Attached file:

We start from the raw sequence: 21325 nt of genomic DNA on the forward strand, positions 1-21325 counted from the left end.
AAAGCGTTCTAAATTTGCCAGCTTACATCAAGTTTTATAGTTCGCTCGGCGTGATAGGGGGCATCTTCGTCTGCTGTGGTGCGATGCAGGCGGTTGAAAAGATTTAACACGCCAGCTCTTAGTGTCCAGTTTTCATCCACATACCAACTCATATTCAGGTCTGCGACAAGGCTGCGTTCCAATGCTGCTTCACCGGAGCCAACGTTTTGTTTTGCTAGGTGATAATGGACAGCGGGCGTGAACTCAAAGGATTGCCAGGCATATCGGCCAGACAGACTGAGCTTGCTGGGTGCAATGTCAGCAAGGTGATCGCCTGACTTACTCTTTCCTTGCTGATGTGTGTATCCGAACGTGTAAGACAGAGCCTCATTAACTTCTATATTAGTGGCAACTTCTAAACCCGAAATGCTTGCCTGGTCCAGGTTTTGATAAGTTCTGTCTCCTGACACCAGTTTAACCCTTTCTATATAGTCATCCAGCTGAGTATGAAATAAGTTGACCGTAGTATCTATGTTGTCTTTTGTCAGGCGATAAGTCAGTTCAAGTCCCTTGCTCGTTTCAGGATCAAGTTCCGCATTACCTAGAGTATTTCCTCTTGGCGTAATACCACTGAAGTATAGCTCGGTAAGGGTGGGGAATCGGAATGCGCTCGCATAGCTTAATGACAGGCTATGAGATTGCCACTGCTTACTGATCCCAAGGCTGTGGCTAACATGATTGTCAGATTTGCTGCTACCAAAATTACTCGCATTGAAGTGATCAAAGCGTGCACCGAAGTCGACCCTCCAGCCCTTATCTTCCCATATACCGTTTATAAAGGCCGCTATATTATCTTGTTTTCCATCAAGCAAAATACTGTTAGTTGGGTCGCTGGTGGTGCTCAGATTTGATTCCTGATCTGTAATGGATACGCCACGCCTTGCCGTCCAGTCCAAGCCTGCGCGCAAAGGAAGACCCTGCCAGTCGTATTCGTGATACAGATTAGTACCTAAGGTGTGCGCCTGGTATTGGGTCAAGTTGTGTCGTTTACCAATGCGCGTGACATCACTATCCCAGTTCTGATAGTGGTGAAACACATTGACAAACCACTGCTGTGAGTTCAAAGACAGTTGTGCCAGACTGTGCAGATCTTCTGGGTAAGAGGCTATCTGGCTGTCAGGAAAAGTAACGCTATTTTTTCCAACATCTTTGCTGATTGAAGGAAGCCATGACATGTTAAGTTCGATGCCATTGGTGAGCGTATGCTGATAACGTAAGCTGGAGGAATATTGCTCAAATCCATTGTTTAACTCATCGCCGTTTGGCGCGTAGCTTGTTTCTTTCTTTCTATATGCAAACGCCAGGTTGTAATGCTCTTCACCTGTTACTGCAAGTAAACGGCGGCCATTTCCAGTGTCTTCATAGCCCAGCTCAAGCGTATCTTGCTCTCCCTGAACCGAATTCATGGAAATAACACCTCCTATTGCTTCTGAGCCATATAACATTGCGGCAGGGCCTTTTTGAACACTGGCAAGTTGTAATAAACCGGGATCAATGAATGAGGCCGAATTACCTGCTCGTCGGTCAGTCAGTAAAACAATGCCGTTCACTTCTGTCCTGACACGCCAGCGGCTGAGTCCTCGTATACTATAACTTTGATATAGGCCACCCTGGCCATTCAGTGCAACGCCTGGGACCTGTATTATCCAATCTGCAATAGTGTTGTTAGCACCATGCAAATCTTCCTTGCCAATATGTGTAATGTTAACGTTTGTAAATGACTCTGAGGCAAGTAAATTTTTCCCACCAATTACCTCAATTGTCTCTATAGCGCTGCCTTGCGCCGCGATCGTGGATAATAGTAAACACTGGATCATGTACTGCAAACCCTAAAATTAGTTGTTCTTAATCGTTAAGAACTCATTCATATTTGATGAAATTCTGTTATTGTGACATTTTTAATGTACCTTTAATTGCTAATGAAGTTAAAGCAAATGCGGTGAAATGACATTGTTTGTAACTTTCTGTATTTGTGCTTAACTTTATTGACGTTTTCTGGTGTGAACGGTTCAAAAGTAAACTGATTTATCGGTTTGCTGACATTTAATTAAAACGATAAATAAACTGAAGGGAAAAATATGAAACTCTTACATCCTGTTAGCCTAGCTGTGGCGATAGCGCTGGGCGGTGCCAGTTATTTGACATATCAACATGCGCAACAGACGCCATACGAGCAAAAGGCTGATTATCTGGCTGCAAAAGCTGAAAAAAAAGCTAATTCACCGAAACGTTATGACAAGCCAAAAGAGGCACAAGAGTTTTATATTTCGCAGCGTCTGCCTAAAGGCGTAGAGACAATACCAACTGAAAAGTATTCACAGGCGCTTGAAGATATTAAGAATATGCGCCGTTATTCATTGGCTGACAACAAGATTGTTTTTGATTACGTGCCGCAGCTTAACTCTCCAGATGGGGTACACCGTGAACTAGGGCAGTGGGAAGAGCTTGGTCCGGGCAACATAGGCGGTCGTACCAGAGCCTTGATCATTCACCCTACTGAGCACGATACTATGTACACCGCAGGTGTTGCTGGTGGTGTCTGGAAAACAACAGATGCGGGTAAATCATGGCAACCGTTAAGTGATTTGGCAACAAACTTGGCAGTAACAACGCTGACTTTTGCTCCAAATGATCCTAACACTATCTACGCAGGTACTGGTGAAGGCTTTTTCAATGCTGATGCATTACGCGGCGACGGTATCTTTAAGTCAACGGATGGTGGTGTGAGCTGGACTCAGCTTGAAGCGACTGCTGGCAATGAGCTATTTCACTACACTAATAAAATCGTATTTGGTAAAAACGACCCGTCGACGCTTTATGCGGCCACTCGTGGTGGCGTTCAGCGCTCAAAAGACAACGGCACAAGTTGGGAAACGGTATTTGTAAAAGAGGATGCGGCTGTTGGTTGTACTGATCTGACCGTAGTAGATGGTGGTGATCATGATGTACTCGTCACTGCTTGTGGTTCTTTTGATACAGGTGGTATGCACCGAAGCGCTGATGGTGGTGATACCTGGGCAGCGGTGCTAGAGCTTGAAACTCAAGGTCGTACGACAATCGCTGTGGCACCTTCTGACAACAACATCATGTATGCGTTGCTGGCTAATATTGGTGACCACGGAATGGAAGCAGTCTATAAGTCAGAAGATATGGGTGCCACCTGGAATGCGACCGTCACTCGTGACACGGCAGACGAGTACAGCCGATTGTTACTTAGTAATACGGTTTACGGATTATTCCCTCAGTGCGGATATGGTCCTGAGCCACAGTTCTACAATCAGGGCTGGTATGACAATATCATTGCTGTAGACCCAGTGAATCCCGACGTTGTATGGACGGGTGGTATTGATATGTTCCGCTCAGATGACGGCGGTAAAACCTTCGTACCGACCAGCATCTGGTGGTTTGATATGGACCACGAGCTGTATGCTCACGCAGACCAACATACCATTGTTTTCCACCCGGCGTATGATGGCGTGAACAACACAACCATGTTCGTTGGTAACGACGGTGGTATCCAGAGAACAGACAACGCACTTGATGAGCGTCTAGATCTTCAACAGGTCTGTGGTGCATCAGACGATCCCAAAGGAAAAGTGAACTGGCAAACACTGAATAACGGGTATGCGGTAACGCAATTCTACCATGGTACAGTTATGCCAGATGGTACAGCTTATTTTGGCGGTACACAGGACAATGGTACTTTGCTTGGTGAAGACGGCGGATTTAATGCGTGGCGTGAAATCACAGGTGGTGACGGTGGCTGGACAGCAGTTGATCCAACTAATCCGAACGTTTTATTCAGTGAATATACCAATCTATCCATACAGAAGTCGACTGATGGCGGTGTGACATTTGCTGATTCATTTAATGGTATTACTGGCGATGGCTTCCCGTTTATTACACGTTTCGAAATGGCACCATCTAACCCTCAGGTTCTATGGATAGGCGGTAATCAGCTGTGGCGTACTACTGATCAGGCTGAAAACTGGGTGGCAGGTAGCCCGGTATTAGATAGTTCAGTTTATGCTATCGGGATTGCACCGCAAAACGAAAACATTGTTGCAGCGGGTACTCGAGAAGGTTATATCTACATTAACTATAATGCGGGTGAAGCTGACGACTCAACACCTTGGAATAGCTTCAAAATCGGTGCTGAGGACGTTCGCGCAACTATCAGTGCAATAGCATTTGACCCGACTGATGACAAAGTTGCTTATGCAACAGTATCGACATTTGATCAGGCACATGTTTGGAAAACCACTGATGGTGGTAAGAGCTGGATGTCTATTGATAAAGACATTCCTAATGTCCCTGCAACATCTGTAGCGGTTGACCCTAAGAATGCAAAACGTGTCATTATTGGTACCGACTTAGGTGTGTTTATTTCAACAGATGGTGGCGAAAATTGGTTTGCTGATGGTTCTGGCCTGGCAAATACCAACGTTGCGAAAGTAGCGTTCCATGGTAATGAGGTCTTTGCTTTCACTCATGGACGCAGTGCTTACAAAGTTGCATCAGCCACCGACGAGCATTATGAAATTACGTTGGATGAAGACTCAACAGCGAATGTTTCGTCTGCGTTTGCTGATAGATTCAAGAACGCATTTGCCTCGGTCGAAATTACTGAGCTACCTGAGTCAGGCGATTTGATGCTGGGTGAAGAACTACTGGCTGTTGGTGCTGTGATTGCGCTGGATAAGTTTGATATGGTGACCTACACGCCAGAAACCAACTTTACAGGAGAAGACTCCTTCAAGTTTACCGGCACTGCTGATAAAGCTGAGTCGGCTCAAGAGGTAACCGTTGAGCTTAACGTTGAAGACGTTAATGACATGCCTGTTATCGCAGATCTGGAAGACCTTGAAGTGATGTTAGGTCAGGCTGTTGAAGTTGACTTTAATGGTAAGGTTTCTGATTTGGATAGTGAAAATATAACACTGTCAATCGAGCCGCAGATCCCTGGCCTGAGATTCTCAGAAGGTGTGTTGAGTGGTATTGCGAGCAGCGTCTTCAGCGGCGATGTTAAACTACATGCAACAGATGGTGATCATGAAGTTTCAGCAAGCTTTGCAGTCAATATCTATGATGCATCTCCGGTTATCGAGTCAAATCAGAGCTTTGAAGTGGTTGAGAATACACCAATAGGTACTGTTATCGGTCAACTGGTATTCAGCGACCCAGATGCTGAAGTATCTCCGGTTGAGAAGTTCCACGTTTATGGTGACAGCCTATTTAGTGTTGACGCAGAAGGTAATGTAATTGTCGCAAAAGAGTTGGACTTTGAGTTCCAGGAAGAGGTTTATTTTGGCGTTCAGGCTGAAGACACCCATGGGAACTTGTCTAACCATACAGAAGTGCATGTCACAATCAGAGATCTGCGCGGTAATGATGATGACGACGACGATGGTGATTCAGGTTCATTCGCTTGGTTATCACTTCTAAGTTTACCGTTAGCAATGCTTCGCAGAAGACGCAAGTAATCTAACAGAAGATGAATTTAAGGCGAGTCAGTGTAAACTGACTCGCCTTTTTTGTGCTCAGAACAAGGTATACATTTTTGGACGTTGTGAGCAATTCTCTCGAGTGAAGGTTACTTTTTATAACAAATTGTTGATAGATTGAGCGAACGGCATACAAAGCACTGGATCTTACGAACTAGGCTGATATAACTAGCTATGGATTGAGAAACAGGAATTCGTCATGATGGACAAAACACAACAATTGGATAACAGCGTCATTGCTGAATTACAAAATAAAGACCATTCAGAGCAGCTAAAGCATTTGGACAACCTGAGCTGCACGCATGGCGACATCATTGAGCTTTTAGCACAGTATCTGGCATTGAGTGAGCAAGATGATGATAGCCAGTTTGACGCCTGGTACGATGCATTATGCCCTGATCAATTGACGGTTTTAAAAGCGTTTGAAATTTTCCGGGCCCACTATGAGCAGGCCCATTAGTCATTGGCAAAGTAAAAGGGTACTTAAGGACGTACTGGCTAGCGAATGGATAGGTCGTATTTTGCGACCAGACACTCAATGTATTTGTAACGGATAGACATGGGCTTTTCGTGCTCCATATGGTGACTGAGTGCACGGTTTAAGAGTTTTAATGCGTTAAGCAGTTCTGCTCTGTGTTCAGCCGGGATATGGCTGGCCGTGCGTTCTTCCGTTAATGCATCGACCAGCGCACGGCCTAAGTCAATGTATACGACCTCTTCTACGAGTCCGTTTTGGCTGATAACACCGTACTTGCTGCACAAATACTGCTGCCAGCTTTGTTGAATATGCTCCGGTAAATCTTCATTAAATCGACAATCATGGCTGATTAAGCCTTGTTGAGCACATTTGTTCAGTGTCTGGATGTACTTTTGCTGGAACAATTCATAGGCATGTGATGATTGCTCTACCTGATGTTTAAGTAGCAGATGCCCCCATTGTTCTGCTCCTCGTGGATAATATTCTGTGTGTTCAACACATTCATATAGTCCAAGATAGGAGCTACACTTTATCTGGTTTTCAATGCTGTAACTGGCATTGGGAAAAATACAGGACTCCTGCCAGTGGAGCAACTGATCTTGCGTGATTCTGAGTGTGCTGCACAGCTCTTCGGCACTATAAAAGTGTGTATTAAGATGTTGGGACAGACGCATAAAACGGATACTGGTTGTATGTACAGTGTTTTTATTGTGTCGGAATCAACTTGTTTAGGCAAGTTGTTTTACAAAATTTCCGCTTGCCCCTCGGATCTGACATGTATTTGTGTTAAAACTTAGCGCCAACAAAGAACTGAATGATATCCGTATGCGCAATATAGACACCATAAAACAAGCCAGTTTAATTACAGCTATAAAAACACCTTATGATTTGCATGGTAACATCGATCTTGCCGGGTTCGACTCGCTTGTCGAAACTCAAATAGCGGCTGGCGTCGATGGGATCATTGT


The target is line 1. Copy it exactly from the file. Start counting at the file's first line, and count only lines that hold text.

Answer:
We start from the raw sequence: 21325 nt of genomic DNA on the forward strand, positions 1-21325 counted from the left end.